The effects of co-exposure to a 50 Hz magnetic field and lead ions on oxidative stress in human blood should be investigated.
55 blood samples from age- and sex-matched healthy volunteers were used. The group division is contradictory. On the one hand, a division into 5 groups (n=11) is mentioned without further definition. On the other hand, the figures in the publication suggest the following grouping: 1) exposure to the magnetic field without lead supplement, 2) co-exposure to the magnetic field and 10 μM, 3) 20 μM, 4) 30 μM, 5) 40 μM, 6) 50 μM, 7) 60 μM, 8) 70 μM, 9) 80 μM, 10) 90 μM and 11) 100 μM lead chloride. For each of these groups, a separate control group was used which contained the same amount of lead chloride.
To determine the factors affecting the oxyhemoglobin, an artificial neural network analysis was applied.
Exposure duration: for 120 minutes
|Exposure duration||for 120 minutes|
|Setup||the signal generator was connected to coils; external diameter and width of each coil were 56 cm and 4.5 cm, respectively|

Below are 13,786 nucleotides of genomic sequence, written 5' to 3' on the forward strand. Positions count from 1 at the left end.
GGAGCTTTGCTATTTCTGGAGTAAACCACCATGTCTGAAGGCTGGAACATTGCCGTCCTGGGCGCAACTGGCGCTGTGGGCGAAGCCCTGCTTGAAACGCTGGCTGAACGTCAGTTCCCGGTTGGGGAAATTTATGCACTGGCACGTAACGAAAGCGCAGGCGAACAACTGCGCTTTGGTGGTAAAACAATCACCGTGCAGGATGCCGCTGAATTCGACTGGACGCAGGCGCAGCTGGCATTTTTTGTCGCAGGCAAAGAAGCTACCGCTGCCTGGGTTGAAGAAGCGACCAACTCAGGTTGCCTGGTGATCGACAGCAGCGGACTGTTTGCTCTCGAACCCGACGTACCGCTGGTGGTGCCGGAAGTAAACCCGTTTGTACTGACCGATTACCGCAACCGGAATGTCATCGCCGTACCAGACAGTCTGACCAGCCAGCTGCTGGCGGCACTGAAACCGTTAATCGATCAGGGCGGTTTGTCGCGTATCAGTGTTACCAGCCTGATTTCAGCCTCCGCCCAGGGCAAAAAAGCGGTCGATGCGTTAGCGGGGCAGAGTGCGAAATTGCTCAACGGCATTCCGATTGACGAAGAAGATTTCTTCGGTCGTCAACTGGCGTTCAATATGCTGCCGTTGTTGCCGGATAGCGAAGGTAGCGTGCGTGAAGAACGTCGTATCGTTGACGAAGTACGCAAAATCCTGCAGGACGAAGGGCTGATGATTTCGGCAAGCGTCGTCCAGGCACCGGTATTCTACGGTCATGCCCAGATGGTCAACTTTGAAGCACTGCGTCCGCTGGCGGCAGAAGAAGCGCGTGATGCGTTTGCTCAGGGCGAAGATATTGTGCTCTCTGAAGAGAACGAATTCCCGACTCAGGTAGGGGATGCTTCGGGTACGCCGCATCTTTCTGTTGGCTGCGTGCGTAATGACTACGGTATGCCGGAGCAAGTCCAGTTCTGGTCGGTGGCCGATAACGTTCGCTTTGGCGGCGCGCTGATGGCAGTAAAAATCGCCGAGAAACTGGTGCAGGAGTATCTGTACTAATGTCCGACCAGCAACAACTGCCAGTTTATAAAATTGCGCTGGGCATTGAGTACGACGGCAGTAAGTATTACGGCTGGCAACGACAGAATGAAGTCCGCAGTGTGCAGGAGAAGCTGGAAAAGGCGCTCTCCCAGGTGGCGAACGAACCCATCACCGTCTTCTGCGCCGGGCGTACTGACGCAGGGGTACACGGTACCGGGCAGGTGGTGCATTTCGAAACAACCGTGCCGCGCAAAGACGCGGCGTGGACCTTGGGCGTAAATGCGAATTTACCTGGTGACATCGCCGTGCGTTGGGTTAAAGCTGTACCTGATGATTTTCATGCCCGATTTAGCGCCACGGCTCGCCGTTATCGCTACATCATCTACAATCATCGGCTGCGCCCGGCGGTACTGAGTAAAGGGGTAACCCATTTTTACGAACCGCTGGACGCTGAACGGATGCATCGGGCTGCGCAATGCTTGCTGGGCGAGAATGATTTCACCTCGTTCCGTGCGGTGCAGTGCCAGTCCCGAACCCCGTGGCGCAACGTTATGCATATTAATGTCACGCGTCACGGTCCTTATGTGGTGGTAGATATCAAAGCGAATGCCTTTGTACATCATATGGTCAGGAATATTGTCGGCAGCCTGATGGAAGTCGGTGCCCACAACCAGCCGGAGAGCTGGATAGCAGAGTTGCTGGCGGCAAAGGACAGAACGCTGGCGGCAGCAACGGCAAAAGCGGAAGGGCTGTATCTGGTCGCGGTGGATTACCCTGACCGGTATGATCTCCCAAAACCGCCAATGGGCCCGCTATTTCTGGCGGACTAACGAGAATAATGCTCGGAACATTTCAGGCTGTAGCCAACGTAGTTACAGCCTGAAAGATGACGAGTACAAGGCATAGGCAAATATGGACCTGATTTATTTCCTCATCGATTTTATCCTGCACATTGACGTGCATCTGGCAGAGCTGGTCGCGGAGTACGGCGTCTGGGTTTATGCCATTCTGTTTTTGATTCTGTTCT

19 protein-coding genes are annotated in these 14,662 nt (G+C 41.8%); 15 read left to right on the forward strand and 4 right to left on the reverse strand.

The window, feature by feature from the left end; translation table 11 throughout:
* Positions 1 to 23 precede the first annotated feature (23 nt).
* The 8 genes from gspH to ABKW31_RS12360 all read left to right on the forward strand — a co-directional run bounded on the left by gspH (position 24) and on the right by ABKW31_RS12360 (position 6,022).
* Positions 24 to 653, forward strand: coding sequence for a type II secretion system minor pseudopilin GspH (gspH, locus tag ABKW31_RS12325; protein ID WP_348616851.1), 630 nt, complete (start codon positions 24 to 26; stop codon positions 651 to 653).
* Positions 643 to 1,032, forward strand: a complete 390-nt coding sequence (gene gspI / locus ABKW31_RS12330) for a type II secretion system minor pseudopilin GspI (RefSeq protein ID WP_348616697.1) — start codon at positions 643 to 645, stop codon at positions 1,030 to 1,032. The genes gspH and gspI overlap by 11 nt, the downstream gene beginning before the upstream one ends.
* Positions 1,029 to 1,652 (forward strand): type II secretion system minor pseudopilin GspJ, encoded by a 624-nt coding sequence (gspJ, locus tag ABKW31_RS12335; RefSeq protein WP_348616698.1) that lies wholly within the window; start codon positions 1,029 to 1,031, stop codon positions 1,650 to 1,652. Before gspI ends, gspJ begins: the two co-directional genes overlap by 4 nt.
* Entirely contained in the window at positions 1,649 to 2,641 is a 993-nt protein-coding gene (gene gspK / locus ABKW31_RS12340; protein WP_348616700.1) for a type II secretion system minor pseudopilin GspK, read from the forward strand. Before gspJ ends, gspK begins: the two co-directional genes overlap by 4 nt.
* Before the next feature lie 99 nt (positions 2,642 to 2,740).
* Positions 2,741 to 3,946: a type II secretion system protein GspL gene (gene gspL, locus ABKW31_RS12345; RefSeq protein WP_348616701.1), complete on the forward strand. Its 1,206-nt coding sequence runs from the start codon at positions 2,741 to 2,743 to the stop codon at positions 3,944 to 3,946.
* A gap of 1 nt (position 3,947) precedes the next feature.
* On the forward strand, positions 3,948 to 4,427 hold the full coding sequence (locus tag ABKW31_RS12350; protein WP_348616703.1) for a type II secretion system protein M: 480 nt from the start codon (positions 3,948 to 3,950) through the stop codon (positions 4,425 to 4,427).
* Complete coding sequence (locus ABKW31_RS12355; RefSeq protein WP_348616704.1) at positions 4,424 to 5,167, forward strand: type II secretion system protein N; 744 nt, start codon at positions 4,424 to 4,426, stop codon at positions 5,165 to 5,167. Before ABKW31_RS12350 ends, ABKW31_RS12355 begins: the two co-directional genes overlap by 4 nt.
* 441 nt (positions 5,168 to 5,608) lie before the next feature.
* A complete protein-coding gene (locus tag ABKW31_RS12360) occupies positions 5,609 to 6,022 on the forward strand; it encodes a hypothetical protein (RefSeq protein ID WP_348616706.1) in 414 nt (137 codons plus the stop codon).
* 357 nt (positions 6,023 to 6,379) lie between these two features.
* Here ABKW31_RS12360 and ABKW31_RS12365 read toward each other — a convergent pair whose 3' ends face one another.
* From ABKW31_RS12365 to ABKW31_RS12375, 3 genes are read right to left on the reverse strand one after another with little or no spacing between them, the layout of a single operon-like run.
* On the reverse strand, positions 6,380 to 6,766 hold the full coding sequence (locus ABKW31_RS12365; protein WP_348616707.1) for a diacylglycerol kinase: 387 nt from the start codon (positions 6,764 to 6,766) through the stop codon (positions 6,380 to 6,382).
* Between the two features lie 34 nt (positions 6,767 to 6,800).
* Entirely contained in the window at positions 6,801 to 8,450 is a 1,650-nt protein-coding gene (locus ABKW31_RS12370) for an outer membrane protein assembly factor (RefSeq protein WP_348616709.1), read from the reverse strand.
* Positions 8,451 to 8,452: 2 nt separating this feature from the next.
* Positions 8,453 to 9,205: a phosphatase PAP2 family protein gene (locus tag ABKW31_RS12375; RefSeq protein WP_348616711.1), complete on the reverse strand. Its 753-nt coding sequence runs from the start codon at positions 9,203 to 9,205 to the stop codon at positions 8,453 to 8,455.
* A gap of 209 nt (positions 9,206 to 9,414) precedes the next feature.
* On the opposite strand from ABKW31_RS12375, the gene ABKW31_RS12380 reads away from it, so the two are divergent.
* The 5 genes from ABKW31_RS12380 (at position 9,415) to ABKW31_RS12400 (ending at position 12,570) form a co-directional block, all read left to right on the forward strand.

|magnetic flux density||2 mT||-||-||-||-|
(Remark EMF-Portal: The presentation and interpretation of the results are not comprehensible in a synopsis. It is not clear which groups the authors refer to in the results. The figures (see full text) show a general trend that the effect of the magnetic field decreased with increasing lead concentration, what is not mentioned or interpreted in the flow text. The results presented below refer to the flow text according to the authors.)
Blood samples from the magnetic field co-exposure groups showed significantly increased concentrations of hemoglobin, met-hemoglobin and hemichrome as well as a significantly reduced interaction of the globin chain and heme ring and a significantly reduced heme-heme interaction compared to the control groups (i.e. only lead). This indicated the conversion of oxyhemoglobin to met-hemoglobin in the magnetic field co-exposure groups, showing oxidative damage of the erythrocytes.
The content of carbonyl proteins increased significantly in the magnetic field co-exposure groups with increasing lead concentration. Significant positive correlations were found between the carbonyl protein content and the hemoglobin and met-hemoglobin content in the magnetic field co-exposure groups.
The artificial neural network analysis showed the significant importance of hemichromes, met-hemoglobin and the lead concentration in the blood for the oxyhemoglobin level.
The authors conclude that exposure to a 50 Hz magnetic field could increase the oxidative stress caused by lead ions in human blood.